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BIOPHYSICS SEMINAR Featuring Thomas Pochapsky, Brandeis University "Watching enzymes at work: NMR for structural and functional studies of cytochromes P450"

Friday, April 3, 2015
4:00 AM
1300 Chemistry

Our group is interested in how biomolecules such as enzymes and proteins do their jobs.  Nature has had a very long time (4 billion years!) to come up with just the right combinations of sequence and fold to accomplish all of the biochemical tasks required by a living organism.  We don't have quite that long, so we use a variety of biophysical and molecular biological methods to try and tease out the details of protein structure and function.  Our aim is to be able to apply what we learn to such things as rational drug design and protein engineering.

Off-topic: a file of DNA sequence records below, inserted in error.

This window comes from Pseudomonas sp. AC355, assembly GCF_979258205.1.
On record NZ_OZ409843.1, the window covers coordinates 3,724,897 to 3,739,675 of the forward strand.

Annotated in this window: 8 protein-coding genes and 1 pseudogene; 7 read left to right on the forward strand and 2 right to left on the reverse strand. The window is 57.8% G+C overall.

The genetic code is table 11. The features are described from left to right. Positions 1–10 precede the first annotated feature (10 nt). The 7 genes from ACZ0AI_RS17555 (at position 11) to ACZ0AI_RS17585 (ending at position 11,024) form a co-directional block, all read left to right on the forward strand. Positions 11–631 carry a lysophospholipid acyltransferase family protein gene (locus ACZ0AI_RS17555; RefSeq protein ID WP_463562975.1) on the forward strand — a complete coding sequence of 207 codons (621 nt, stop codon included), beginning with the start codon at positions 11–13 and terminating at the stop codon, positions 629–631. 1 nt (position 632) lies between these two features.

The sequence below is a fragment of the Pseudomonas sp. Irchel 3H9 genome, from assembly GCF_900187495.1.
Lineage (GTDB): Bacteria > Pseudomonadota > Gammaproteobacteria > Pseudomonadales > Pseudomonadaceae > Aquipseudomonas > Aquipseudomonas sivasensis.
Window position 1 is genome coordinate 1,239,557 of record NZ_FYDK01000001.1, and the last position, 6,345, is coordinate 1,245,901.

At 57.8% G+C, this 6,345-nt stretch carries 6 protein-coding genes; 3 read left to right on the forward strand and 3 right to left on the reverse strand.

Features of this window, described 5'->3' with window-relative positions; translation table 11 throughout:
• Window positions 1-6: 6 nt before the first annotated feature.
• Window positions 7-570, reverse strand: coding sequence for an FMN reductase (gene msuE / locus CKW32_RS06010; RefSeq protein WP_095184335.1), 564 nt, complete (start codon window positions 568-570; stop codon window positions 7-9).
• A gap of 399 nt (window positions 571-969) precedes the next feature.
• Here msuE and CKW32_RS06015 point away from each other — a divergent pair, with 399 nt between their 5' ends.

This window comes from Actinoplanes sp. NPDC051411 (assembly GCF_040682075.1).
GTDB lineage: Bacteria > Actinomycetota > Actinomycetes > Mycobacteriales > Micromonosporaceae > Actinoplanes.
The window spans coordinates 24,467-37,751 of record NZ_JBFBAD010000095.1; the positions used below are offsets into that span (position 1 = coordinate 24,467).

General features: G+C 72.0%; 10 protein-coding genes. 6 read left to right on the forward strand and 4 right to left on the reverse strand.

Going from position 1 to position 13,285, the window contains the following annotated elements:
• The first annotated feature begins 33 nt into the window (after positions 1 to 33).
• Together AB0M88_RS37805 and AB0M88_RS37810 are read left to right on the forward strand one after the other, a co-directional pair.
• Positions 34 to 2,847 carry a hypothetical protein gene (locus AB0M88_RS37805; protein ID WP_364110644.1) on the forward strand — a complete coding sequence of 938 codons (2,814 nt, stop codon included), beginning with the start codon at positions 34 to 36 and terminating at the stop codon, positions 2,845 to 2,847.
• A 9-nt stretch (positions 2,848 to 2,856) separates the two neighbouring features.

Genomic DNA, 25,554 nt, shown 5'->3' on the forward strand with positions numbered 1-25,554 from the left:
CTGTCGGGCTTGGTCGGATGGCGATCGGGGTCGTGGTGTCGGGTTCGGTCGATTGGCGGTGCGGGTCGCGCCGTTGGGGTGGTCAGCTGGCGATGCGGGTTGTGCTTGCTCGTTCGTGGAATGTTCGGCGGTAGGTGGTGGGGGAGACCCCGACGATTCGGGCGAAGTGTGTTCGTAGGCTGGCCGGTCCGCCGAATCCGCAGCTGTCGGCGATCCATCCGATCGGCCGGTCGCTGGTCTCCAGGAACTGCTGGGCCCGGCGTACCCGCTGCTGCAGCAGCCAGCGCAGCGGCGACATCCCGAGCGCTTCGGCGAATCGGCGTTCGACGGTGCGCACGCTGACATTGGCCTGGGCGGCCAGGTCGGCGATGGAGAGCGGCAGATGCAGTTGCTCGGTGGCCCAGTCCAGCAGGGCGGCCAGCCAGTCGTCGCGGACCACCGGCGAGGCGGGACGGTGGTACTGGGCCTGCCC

Cytochrome P450 monooxygenases catalyze the selective oxidation of unactivated C-H and C-C bonds by molecular oxygen, and this activity is critical for diverse biological functions including steroid hormone biosynthesis, drug and xenobiotic metabolism and clearance, and pro-drug activation.  We are the first group to apply high-resolution NMR methods to understanding structure-activity relationships in the P450 superfamily.  NMR offers a unique perspective on these enzymes, as it allows atomic-resolution detail of the enzymes as they exist in solution.  The P450 reaction cycle is complicated, requiring multiple substrate binding, electron and proton transfer steps, with interactions between redox partners and effector molecules leading to poorly understood conformational changes.  We have identified critical (and previously unrecognized) conformational changes that occur during the course of the reaction cycle, and have pinpointed particular residues that are involved in those changes using NMR and mutagenesis.  We are currently using a combination of enzyme activity assays, site-directed mutagenesis and NMR to “evolve”  new P450 enzymes based on the well-understood cytochrome P450cam (Figure 1).  Our aim is to produce new enzymes that combine the efficiency and selectivity of the wild-type enzyme with modified substrate selectivity/product specificity.  We envision a family of enzymes, each with its own particular substrate/product combination, that can be used for environmentally friendly manufacturing of fine chemicals.